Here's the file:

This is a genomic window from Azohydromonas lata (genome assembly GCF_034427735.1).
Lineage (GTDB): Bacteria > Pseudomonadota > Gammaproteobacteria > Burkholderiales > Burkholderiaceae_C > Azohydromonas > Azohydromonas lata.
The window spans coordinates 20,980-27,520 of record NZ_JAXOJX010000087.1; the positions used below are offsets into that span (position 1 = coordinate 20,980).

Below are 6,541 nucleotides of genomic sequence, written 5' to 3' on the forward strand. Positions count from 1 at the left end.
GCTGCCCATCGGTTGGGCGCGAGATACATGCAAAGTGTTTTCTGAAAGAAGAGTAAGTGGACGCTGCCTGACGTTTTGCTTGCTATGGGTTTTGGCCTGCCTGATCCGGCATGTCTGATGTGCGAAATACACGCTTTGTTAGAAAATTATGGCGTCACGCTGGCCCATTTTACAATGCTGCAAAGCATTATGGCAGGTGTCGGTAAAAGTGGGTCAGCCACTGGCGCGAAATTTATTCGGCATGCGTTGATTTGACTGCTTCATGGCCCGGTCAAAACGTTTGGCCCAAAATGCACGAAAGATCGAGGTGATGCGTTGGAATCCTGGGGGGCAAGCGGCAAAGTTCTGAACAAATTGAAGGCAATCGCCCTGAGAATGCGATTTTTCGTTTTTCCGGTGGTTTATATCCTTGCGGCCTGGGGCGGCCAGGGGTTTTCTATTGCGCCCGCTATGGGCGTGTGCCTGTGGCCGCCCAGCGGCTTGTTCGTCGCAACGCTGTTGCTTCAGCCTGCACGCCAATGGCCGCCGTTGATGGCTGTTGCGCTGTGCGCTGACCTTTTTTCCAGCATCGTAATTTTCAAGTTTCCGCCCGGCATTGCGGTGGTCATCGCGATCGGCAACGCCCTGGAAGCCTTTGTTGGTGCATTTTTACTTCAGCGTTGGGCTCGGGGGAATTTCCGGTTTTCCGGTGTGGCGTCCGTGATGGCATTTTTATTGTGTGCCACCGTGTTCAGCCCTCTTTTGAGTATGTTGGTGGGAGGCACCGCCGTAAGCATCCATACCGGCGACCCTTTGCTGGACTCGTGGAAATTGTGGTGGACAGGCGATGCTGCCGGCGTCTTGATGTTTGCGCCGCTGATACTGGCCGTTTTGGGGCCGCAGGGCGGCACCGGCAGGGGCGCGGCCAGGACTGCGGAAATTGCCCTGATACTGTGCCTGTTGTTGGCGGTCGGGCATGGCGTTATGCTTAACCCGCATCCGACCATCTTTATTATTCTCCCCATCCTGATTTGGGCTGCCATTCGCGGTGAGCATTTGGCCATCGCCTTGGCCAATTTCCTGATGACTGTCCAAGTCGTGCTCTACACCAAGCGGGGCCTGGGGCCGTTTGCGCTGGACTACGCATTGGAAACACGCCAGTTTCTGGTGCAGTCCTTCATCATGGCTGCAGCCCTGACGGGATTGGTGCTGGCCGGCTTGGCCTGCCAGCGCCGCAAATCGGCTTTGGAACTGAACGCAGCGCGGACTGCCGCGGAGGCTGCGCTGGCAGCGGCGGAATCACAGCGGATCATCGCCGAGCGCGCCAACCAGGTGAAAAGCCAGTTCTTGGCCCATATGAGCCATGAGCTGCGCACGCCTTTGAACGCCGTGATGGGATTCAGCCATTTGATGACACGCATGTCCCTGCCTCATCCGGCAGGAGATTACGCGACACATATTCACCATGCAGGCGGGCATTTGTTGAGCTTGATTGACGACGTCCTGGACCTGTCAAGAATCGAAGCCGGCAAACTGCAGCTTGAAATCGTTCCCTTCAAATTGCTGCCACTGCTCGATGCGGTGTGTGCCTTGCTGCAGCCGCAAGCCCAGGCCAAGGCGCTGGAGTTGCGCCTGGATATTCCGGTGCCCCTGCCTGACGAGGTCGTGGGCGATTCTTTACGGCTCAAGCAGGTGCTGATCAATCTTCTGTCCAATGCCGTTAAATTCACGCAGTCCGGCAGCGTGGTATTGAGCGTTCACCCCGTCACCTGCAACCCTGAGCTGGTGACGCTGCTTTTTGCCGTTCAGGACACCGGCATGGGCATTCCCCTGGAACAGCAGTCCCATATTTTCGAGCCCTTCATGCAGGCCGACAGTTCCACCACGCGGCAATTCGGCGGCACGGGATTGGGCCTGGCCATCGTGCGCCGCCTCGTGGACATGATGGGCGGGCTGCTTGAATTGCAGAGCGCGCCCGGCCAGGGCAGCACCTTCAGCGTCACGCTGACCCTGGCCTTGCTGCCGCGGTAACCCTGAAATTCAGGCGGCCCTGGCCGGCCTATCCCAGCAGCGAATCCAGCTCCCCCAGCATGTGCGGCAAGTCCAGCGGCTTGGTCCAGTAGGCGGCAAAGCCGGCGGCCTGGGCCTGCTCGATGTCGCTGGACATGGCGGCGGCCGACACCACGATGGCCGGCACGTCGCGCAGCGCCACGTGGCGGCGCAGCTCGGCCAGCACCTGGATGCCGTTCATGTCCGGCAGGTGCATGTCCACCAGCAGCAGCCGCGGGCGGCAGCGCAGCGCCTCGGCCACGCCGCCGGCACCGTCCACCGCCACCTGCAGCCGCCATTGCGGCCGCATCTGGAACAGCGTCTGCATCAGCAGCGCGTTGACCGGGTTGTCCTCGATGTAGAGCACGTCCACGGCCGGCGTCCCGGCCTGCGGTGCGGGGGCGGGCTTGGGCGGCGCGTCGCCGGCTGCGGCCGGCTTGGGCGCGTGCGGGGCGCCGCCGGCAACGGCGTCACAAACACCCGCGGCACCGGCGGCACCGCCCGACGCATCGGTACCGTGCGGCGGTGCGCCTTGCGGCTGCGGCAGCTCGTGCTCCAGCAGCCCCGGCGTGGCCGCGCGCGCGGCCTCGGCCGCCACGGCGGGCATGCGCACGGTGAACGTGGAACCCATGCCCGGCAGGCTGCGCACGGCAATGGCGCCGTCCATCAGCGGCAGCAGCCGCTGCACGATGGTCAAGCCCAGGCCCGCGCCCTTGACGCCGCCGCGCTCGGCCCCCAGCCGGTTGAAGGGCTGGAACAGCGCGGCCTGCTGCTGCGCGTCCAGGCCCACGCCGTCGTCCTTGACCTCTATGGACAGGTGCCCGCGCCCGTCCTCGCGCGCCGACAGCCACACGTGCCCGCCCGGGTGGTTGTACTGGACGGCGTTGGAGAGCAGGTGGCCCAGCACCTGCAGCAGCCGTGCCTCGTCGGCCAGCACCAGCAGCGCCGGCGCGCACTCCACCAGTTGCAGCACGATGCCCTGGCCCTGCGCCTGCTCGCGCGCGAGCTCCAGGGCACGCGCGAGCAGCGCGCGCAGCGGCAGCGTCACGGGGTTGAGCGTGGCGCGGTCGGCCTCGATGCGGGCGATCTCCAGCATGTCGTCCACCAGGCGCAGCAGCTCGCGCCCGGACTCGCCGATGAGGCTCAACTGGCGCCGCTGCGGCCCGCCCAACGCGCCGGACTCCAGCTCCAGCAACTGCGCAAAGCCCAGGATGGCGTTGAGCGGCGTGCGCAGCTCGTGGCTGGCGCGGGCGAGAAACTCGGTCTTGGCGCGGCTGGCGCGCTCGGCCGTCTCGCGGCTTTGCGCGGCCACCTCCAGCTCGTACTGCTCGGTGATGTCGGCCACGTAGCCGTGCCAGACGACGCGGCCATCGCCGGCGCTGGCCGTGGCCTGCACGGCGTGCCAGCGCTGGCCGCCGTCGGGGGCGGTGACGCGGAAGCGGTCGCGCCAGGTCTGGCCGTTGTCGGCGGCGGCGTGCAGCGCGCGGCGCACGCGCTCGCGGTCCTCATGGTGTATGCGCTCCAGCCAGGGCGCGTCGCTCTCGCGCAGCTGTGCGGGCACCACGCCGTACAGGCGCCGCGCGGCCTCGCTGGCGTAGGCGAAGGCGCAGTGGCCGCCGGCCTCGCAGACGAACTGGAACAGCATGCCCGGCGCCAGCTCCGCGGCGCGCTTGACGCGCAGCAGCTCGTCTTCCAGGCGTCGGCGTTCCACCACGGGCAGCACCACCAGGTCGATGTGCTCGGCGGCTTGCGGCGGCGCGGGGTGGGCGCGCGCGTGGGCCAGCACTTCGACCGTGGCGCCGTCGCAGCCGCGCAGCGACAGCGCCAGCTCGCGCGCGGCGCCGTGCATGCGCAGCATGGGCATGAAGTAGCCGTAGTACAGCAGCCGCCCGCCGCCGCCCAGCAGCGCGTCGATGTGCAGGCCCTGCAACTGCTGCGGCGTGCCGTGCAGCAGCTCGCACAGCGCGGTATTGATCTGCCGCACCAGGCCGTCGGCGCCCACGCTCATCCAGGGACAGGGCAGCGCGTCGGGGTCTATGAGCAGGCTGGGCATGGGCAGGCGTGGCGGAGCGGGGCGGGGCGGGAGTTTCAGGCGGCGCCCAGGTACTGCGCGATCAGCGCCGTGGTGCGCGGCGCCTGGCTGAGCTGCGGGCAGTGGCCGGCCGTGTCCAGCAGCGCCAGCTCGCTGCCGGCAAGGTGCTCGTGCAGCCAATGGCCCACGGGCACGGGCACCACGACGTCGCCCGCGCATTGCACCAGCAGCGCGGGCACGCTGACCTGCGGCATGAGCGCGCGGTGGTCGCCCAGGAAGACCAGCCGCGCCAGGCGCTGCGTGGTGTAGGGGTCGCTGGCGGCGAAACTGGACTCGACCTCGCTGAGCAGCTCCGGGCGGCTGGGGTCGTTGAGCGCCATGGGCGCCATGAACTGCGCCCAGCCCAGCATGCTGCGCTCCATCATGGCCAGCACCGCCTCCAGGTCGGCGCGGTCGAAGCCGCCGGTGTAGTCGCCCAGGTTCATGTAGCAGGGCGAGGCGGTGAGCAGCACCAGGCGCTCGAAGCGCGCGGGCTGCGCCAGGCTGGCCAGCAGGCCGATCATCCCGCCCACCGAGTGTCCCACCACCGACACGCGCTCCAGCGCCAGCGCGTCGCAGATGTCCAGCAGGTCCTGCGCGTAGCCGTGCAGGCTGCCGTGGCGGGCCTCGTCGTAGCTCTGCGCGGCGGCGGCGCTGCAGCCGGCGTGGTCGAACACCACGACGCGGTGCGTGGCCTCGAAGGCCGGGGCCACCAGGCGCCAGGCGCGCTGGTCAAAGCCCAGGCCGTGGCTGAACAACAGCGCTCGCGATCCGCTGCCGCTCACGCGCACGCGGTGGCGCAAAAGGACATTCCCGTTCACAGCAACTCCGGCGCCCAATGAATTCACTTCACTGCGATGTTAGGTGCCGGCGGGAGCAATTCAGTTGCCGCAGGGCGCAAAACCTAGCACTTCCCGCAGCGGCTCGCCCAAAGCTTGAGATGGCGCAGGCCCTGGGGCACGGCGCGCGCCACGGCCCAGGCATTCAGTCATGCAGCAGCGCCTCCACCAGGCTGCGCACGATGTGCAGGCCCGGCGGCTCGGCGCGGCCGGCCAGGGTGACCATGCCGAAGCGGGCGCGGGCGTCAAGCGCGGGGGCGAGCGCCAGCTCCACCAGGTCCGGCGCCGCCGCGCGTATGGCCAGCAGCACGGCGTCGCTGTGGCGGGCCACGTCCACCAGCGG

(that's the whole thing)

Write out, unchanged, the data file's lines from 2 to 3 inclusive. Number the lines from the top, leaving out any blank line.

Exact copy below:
Lineage (GTDB): Bacteria > Pseudomonadota > Gammaproteobacteria > Burkholderiales > Burkholderiaceae_C > Azohydromonas > Azohydromonas lata.
The window spans coordinates 20,980-27,520 of record NZ_JAXOJX010000087.1; the positions used below are offsets into that span (position 1 = coordinate 20,980).